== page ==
If you're building a spacecraft that's going to be landing on a planet that has an atmosphere, then you'd better equip it with a heat shield. Although some approaches to such shields can be heavy and/or complex, a University of Manchester PhD student has developed one that's simple, cheap and lightweight.

As a spacecraft plummets through a planet's atmosphere, the friction of the air against the rapidly-passing underside of the craft causes heat to build up. Heat shields serve to dissipate that heat, keeping it from damaging the spacecraft itself, while also helping to slow the spacecraft's descent by creating aerodynamic drag.

Presently-used shields include ones that inflate when needed, or that are mechanically deployed. Rui Wu, however, created a prototype that's a little different.

Made of a flexible, strong and heat-resistant material that folds down into a spiral shape when not in use, his shield automatically starts spinning like a samara-type tree seed when exposed to the onrush of air that a spacecraft would experience when dropping through a planet's atmosphere.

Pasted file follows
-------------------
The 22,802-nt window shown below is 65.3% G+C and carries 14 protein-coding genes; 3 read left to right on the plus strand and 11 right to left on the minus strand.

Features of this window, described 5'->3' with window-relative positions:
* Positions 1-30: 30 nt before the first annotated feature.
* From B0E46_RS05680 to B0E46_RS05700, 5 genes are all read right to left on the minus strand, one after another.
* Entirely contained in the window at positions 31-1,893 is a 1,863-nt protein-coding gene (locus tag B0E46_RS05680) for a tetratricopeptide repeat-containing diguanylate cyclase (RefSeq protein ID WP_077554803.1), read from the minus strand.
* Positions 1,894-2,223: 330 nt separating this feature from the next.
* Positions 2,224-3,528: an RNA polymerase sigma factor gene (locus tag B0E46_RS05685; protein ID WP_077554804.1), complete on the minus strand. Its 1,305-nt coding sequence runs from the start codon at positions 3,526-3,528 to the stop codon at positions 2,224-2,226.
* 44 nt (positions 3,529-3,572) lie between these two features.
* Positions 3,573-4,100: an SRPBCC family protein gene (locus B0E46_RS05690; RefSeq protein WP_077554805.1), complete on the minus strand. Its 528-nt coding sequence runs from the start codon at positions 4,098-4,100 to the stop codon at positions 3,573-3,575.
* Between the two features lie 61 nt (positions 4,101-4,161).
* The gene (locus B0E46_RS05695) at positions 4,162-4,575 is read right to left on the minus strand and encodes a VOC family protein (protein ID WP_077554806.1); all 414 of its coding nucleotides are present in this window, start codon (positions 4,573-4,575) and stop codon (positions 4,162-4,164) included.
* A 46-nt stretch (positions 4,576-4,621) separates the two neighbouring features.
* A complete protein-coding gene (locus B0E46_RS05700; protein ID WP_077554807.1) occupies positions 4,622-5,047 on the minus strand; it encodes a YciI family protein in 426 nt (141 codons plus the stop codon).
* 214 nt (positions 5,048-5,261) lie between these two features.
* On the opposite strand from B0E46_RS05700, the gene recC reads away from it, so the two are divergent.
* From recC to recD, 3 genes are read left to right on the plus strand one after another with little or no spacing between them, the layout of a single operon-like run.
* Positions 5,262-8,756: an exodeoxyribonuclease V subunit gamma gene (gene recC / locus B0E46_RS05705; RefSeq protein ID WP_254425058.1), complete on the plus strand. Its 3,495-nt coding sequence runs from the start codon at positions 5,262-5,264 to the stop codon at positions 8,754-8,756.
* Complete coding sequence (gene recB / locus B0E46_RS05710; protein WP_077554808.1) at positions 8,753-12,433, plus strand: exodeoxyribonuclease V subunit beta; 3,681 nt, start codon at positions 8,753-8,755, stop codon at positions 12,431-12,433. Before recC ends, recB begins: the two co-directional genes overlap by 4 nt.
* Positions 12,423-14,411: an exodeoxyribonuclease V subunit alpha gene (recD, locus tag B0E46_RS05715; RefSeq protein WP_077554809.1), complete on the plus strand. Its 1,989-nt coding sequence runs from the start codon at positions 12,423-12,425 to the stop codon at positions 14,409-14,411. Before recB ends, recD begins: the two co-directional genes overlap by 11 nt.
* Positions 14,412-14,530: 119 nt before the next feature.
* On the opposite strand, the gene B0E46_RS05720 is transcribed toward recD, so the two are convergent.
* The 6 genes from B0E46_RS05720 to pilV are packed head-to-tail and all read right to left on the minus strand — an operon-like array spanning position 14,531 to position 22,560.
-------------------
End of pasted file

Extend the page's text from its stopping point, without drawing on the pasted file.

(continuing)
As it spins, centrifugal force causes its skirt-like sides to flare out, flatten and stiffen. This creates the drag needed to help slow the descent, while also providing a large protective surface for the dissipation of heat. No additional machinery, other than the shield itself, is required for its deployment.

"Since this prototype is lightweight and flexible enough for use on smaller satellites, research could be made easier and cheaper," says Wu. "The heat shield would also help save cost in recovery missions, as its high induced drag reduces the amount of fuel burned upon re-entry."